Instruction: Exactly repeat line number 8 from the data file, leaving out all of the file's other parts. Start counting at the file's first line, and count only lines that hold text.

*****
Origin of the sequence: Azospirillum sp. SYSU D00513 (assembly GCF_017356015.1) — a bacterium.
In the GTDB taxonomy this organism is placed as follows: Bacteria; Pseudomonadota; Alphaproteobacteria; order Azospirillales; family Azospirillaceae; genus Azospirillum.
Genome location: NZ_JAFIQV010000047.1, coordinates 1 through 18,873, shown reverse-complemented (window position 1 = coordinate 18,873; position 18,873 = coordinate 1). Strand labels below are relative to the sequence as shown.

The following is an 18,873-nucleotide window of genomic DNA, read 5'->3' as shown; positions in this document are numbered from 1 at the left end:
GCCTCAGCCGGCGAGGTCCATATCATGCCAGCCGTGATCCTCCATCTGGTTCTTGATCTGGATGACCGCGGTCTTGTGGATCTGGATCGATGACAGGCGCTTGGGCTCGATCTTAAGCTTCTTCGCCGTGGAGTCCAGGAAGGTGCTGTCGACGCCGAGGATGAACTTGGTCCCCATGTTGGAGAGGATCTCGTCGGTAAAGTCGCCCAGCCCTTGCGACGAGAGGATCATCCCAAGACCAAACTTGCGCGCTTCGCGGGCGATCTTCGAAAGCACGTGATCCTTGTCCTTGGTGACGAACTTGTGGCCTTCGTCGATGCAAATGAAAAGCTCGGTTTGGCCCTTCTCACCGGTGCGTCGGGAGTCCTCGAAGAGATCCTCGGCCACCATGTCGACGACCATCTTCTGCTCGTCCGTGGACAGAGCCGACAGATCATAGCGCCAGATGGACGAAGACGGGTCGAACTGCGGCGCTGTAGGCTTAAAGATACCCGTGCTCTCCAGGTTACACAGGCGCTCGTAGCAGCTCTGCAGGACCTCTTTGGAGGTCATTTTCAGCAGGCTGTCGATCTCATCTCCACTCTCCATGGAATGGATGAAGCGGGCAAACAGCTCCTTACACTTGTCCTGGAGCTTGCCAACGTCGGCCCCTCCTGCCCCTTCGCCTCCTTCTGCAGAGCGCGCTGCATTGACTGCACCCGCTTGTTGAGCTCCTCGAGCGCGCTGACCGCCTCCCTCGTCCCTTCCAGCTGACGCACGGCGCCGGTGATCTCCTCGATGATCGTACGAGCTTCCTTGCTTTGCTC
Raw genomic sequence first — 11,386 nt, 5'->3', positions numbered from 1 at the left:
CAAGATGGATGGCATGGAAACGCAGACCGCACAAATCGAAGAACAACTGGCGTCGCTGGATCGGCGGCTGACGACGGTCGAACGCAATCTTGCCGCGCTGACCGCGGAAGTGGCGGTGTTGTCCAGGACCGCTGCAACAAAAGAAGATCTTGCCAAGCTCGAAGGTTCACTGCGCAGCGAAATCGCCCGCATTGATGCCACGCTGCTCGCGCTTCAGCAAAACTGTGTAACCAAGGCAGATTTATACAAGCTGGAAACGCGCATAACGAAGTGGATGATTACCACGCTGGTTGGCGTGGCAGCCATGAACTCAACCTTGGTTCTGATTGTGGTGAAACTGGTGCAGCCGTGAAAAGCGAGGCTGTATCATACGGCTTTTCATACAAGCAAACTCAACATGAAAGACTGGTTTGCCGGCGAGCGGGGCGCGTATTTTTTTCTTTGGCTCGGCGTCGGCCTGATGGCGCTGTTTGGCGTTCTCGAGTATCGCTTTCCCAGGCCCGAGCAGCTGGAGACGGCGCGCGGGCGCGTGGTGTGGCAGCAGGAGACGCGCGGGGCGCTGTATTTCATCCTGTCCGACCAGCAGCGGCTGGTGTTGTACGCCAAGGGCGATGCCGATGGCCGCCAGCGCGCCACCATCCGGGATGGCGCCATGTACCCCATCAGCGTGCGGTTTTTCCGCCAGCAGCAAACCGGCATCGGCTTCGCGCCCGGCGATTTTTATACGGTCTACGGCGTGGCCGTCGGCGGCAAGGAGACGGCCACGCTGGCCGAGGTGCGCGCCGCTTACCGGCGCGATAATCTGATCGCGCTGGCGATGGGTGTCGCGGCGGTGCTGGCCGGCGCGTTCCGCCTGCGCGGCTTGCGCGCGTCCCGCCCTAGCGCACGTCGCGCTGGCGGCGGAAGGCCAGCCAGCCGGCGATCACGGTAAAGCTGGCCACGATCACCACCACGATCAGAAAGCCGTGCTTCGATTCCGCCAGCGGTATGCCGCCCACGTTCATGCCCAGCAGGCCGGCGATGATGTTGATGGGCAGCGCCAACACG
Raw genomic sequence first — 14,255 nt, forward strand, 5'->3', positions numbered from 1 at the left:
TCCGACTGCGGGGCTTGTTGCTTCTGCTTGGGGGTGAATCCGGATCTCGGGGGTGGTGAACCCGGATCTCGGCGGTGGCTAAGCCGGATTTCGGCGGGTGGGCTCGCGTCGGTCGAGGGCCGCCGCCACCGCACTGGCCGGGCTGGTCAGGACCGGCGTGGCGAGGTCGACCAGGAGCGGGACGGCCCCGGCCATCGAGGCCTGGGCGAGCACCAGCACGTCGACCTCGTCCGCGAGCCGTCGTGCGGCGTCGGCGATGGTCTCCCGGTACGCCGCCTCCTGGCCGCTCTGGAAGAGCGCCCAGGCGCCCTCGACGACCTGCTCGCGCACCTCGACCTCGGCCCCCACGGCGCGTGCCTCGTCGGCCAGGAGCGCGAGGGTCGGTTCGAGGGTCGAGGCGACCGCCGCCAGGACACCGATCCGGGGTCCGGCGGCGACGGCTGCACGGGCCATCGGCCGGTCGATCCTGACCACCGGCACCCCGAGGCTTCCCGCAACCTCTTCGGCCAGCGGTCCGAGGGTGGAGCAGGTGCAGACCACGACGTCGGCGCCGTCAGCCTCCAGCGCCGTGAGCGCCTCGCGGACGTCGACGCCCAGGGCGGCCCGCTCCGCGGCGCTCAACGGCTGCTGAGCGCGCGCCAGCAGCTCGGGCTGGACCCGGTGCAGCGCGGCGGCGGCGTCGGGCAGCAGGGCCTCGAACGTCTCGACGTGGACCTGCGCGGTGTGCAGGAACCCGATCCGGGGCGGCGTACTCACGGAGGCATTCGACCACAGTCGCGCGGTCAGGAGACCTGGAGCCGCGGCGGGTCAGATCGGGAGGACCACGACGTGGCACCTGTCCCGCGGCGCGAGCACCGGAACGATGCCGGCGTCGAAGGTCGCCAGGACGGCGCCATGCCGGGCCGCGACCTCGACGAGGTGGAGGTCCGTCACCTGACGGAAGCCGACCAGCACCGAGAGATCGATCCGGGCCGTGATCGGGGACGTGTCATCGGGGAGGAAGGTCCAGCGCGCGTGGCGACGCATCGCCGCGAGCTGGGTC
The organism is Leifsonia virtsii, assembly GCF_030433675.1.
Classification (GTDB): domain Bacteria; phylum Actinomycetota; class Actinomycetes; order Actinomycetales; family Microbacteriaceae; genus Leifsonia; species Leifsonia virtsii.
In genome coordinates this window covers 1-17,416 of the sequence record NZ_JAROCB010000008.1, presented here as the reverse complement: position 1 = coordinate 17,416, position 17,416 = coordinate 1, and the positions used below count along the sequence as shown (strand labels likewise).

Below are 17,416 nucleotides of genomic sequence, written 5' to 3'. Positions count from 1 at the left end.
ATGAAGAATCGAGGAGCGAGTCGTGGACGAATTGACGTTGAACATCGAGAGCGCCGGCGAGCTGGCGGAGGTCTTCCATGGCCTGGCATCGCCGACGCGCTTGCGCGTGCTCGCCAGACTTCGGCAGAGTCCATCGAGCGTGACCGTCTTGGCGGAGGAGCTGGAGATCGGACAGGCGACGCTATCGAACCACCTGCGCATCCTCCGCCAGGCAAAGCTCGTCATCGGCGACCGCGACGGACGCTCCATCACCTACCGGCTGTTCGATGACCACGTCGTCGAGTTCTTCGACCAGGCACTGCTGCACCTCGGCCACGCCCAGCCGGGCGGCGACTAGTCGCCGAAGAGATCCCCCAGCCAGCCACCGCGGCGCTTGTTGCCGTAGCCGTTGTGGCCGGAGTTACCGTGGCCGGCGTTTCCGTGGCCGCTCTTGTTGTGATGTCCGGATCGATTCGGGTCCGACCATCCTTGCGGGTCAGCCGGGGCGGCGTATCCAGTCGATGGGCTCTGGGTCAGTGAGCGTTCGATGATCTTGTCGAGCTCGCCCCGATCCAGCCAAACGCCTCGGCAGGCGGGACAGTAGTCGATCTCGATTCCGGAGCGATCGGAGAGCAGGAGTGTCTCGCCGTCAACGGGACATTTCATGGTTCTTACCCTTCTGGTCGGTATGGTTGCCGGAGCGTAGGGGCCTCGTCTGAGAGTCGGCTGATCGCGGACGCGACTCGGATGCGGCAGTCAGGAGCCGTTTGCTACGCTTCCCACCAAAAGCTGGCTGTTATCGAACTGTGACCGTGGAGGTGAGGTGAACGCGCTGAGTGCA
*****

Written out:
Raw genomic sequence first — 14,255 nt, forward strand, 5'->3', positions numbered from 1 at the left: